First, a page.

With all the stress of the daily world today, most everyone is feeling out of sorts (to put it mildly). But like anything else, to lift your mood, it takes action and practice. It is a habit. Practicing self-care with these easy steps will lift your mood and make you feel better sooner, so you can be happier and more productive.
1. Go For a Walk
When a problem seems impossible to solve, the workload seems never-ending, or a sour mood impossible to lift, it can feel that the last thing to do would be to get up and go for a walk. In fact, it’s exactly the thing to do.
According to Harvard Medical, even a simple 20-minute stroll can clear the mind and reduce stress. Call it “muscular meditation.” When your body is busy, your mind will be distracted from the worries of daily life and will be free to think creatively. It frees the mind and unleashes ideas. As Friedrich Nietzsche said: “It is only ideas gained from walking that have any worth.” Henry David Thoreau, another avid walker, claimed, “the moment my legs begin to move my thoughts begin to flow.”
Try a walk in your neighborhood or drive to a different one to mix it up – maybe near water or nature.
2. Grooming: Look Great, Feel Great
With so much of our normal routines shaken up, one thing we can control is keeping up our own level of personal hygiene, grooming habits, and looking great to feel great.
Experts say that maintaining a daily routine of hygiene and self-care habits may be key to staving off depression. One need only to look in the mirror after getting a haircut or trying a new lipstick to know that just a small act of grooming can make you smile!
According to Amanda Allen, PhD, a clinical psychologist in New York. “It might seem trivial, but it’s actually an effective foundation to develop structure when it’s needed most.”
3. Get Lost in a Book
Shut down your computer, put your phone in the other room, turn off the news. Now pick up a book and get lost in it. It’s the ultimate form of self-care.
In a study by the University of Sussex in the UK, reading for just six minutes was found to decrease stress levels by 68%. According to Dr. David Lewis, who conducted the study, “Losing yourself in a book is the ultimate relaxation. This is particularly poignant in uncertain economic times when we are all craving a certain amount of escapism.”
“It really doesn’t matter what book you read, by losing yourself in a thoroughly engrossing book you can escape from the worries and stresses of the everyday world and spend a while exploring the domain of the author’s imagination.”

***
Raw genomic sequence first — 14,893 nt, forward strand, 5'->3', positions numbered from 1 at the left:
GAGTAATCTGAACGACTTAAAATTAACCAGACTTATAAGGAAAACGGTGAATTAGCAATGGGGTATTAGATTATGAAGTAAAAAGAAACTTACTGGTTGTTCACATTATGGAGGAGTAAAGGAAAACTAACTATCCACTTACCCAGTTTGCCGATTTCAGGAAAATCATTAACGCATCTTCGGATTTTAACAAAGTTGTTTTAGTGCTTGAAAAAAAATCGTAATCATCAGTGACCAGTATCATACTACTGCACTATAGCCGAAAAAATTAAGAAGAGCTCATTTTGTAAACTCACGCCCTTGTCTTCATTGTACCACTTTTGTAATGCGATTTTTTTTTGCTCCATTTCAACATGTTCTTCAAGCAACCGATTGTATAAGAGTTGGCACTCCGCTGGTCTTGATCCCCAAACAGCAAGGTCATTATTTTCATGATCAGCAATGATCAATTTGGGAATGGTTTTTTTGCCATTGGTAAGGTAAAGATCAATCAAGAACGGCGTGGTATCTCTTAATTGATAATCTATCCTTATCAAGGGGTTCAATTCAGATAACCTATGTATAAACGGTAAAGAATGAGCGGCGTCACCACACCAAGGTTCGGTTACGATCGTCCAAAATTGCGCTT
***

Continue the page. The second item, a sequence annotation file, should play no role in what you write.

And according to a report from The Reading Agency, benefits of reading for pleasure include increased empathy, better relationships, reduced symptoms of depression, and improved well-being throughout life.
So whenever your mood is down, pick up a new book. It can provide solace, comfort, and let your imagination run wild.
Check out our recommendations here: Bidtellectuals Share Their Favorite Quarantine Reads
4. Try a CBD Cream
Cannabis creams for self-care? Why not? The jury is still split as to whether or not cannabis products are true saviors or all talk, but for those who love them, but initial research shows CBD can reduce inflammation and combat anxiety. Proponents swear by creams and gels for stress release, muscle relaxation, and overall calming effect. Apply some to your sore or stiff muscles and let it work their magic. The stronger the concentration, the more likely you’ll feel the effects. This is one Bidtellectual’s favorite and CannaCraft offers great resources and products, too.
5. Write Down What You Are Grateful For
It’s true. When you’re feeling frustrated or down, take a moment to write down what you are grateful for. Likely you’ll have at least one thing: a roof over your head, or someone who loves you, or food on the table. That’s more than most. Studies show that gratitude – showing gratitude and a daily gratitude practice – increases mental strength, improves relationships, reduces aggression, and enhances empathy.
Practicing gratitude is a skill. Once you force yourself to do it each time you feel negative, or every morning when you wake up, your brain will eventually shift to look for the good and be grateful more often.
According to Ellie Cobb, PhD, a holistic psychologist and the director of psychology for Thankful, “Science shows we can train ourselves to experience thankfulness more often simply by paying attention to our lives differently. Attention is like a spotlight in the brain, as whatever we repeatedly bring attention to becomes stronger and brighter over time.”
Bottom line: You have the choice between gratitude and resentment. If you chose resentment, you drive out gratitude. If you choose gratitude you drive out resentment, says Gretchen Rubin, a happiness expert and the author of many books, including “The Happiness Project.”
And when in doubt, wake up like the Stoics and get going.
“At dawn, when you have trouble getting out of bed, tell yourself: “I have to go to work — as a human being. What do I have to complain of, if I’m going to do what I was born for — the things I was brought into the world to do? Or is this what I was created for? To huddle under the blankets and stay warm?”
We hope these tips for self-care will help lift your mood today, tomorrow, and the next. We may be living in stressful times, but when you can control is how you treat yourself. Be good to you!
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